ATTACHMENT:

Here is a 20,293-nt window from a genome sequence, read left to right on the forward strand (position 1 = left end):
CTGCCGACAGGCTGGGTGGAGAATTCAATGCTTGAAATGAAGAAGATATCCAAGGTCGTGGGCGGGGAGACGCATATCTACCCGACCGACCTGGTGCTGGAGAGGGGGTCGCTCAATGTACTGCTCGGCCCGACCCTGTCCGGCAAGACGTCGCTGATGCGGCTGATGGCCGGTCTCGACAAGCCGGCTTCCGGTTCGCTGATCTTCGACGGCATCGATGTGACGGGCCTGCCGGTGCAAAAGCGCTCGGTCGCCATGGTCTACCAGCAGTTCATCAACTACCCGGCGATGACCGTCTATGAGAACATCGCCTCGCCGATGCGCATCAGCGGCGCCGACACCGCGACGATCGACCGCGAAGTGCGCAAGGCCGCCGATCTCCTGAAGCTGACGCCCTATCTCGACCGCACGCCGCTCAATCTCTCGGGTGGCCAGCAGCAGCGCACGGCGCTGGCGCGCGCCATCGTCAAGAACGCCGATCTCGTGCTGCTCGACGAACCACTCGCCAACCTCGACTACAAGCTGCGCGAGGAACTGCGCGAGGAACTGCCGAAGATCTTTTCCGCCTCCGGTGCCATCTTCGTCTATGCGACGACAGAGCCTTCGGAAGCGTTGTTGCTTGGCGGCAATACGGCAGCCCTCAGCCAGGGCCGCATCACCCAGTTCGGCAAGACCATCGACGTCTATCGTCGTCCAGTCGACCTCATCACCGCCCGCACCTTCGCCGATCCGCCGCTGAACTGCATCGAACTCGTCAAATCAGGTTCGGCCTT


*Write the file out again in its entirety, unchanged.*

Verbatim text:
Here is a 20,293-nt window from a genome sequence, read left to right on the forward strand (position 1 = left end):
CTGCCGACAGGCTGGGTGGAGAATTCAATGCTTGAAATGAAGAAGATATCCAAGGTCGTGGGCGGGGAGACGCATATCTACCCGACCGACCTGGTGCTGGAGAGGGGGTCGCTCAATGTACTGCTCGGCCCGACCCTGTCCGGCAAGACGTCGCTGATGCGGCTGATGGCCGGTCTCGACAAGCCGGCTTCCGGTTCGCTGATCTTCGACGGCATCGATGTGACGGGCCTGCCGGTGCAAAAGCGCTCGGTCGCCATGGTCTACCAGCAGTTCATCAACTACCCGGCGATGACCGTCTATGAGAACATCGCCTCGCCGATGCGCATCAGCGGCGCCGACACCGCGACGATCGACCGCGAAGTGCGCAAGGCCGCCGATCTCCTGAAGCTGACGCCCTATCTCGACCGCACGCCGCTCAATCTCTCGGGTGGCCAGCAGCAGCGCACGGCGCTGGCGCGCGCCATCGTCAAGAACGCCGATCTCGTGCTGCTCGACGAACCACTCGCCAACCTCGACTACAAGCTGCGCGAGGAACTGCGCGAGGAACTGCCGAAGATCTTTTCCGCCTCCGGTGCCATCTTCGTCTATGCGACGACAGAGCCTTCGGAAGCGTTGTTGCTTGGCGGCAATACGGCAGCCCTCAGCCAGGGCCGCATCACCCAGTTCGGCAAGACCATCGACGTCTATCGTCGTCCAGTCGACCTCATCACCGCCCGCACCTTCGCCGATCCGCCGCTGAACTGCATCGAACTCGTCAAATCAGGTTCGGCCTT